SEATTLE – An uncommon scene was presented Saturday night when Abdul Gaddy stole the ball, sprinted up the right side and fired down a tomahawk jam to tie the score 55-55.
Gaddy, as undemonstrative as Isaiah Thomas was demonstrative, followed his highlight jam with a feral scream.
Trouble was, the moment’s emotion came after Washington was forced to rally from yet another distant margin, this one an 18-point deficit. It also wasn’t enough for Washington to stop from dropping to 4-4 when Nevada’s Deonte Burton hit two late, challenged, comeback-stuffing 3-pointers to help the Wolf Pack beat the Huskies, 76-73, in Hec Edmundson Pavilion.
The Huskies have already lost three games at home this season, a scourge unlike in the past when finding a tonic for road woes was the main topic of conversation.
Despite the advantage of the home floor and the return of Scott Suggs (plantar fasciitis) and Shawn Kemp Jr. (torn patella tendon), Washington had an abysmal first half. The Huskies shot 32.3 percent in the opening 20 minutes, a number that would have been worse save for 5-for-7 accuracy to close the half.
The Huskies continue manic fluctuations within games. Saturday, they scored 26 points in the first half and 47 in the second. The prior game, a narrow win over Cal-State Fullerton, Washington scored 29 points in the first half, and 45 in the second. Against Seton Hall, Washington scored 49 in the first half then a season-low 22 in the second.
Washington, with a .500 record, expects blowback.
“We, right now, know what to do on both ends of the floor,” Washington coach Lorenzo Romar said. “The main thing we have to do is keep our guys believing and keep everyone’s head up. And not believe the peripheral talk on the side. Can’t believe that.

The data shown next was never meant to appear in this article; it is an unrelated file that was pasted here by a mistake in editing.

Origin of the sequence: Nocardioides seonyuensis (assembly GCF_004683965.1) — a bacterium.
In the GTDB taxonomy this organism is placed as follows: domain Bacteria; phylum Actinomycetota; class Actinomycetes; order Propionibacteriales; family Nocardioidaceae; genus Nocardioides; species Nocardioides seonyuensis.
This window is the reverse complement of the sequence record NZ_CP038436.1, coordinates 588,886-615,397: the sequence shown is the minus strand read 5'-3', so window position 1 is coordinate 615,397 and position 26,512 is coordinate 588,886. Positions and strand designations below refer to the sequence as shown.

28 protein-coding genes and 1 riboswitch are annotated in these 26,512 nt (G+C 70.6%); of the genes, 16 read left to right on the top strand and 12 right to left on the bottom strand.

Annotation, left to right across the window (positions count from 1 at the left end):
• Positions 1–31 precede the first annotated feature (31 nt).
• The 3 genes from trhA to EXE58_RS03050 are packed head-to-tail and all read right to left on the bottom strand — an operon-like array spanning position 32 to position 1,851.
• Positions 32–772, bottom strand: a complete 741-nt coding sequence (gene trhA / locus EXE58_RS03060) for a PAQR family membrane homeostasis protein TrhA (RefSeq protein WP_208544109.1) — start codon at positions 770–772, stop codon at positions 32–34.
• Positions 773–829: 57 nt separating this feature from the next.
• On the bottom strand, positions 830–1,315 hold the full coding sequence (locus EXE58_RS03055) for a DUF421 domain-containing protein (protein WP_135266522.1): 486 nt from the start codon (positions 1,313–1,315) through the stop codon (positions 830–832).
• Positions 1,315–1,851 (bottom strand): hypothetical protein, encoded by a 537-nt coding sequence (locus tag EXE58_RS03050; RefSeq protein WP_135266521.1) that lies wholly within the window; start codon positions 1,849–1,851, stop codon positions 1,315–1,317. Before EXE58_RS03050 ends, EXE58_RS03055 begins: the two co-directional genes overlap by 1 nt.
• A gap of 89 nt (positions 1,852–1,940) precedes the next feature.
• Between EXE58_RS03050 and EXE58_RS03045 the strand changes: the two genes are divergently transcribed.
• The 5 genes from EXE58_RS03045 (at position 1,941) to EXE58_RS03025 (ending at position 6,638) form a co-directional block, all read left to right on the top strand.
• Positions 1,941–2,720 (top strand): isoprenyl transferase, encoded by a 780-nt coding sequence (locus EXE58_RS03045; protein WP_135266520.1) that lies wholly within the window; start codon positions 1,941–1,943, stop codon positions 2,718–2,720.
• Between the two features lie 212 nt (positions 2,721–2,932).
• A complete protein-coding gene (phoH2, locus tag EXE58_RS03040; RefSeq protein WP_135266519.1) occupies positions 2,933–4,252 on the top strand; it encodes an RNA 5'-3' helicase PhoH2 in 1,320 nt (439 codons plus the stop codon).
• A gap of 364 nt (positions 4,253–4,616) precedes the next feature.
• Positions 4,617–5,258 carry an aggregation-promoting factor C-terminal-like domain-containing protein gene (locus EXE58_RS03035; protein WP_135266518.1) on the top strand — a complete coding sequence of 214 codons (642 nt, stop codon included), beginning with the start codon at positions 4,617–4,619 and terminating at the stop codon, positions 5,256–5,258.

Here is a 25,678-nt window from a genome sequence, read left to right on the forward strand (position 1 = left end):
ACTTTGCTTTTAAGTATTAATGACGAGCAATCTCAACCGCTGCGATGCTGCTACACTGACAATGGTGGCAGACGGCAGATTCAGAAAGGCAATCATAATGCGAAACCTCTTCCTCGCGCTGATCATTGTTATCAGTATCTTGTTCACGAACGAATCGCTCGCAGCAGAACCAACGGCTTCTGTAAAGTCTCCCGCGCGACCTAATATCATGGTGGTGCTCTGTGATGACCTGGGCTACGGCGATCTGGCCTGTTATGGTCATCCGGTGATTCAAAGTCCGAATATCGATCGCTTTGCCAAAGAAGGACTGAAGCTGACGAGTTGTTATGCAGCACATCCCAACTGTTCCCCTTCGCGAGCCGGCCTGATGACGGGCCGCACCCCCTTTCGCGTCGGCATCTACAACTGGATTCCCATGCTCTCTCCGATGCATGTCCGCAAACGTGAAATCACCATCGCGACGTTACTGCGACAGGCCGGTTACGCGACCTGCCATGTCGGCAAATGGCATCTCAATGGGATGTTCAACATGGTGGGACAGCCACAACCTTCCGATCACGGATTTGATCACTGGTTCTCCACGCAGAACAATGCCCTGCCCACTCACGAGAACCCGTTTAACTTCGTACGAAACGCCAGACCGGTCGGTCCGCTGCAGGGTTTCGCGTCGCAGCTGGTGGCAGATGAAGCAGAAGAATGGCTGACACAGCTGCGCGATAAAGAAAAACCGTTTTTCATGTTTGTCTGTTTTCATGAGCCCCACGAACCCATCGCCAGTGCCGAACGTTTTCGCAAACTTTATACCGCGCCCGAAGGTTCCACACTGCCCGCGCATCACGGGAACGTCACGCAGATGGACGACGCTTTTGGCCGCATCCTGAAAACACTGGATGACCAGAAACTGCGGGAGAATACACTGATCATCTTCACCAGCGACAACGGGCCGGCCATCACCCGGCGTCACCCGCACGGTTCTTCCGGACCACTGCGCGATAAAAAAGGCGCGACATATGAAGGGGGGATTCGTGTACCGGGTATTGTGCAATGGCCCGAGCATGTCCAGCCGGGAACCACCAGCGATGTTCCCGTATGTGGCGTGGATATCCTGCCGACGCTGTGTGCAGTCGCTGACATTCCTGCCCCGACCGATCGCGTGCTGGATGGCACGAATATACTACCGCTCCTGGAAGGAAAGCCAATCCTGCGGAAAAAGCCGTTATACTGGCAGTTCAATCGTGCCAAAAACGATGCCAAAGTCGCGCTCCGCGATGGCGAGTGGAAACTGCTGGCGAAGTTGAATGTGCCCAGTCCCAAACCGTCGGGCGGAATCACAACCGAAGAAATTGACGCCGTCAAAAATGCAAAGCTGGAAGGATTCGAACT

“Our focus as coaches is to make sure our team doesn’t listen to the negativity that’s around and amongst our group; we believe in ourselves. I think that might be the No. 1 thing we have to do.”
Nevada’s Burton waltzed out of Hec Ed with no such internal quarrel. He scored 29 points Saturday night after scoring a career-high 31 points last season in Nevada’s 76-73 overtime win over Washington in Reno.
“I love going against them,” Burton said.
Burton had three game-winning shots this season for Nevada (5-4) coming into Saturday. He made the game-changing shots against Washington.
His stepback 3-pointer at the top of the key with just a sliver of air between himself and C.J. Wilcox put Nevada up 70-66 with 2:49 to play.
Suggs, who had a career-high 19 points despite 3-for-10 shooting in the first half, sank two free throws to yank Washington back to 70-68. But, Burton struck again, this time from the corner in front of the Nevada bench for a 73-68 lead with 1:58 remaining. Wilcox (21 points) said he even tipped the shot and thought it was going to be an air ball.
“Once he got going, he could make shots like that,” Wilcox said.
Washington was down 73-70 with 1:31 to go following a Wilcox dunk. But, Gaddy missed two shots in the last 90 seconds, and Nevada put the game away with three free throws.
Gaddy picked up his second foul with 17:01 remaining in the first half. Washington gambled and left him in, until he picked up his third foul with 10:57 to go, forcing him to watch the rest of the half. When Gaddy committed his third foul, Suggs was waiting at the scorer’s table to replace him.
The problems stemming from foul trouble for Gaddy were amplified by Andrew Andrews being flanked by crutches on the bench. He stepped on a teammate’s foot in practice Thursday and has a severely sprained ankle. X-rays were negative for fractures, but the time line for his return is unclear, according to Romar.
All of which leaves Washington to wall off the noise.
“The negativity … it won’t necessarily come from within,” Romar said. “If you keep hearing that stuff long enough and you’re not strong-minded, you can start believing it.
“We have to guard against that.”
At least better than they did against Nevada.Todd Dybas email@example.com blog.thenewstribune.com/uwsports @Todd_Dybas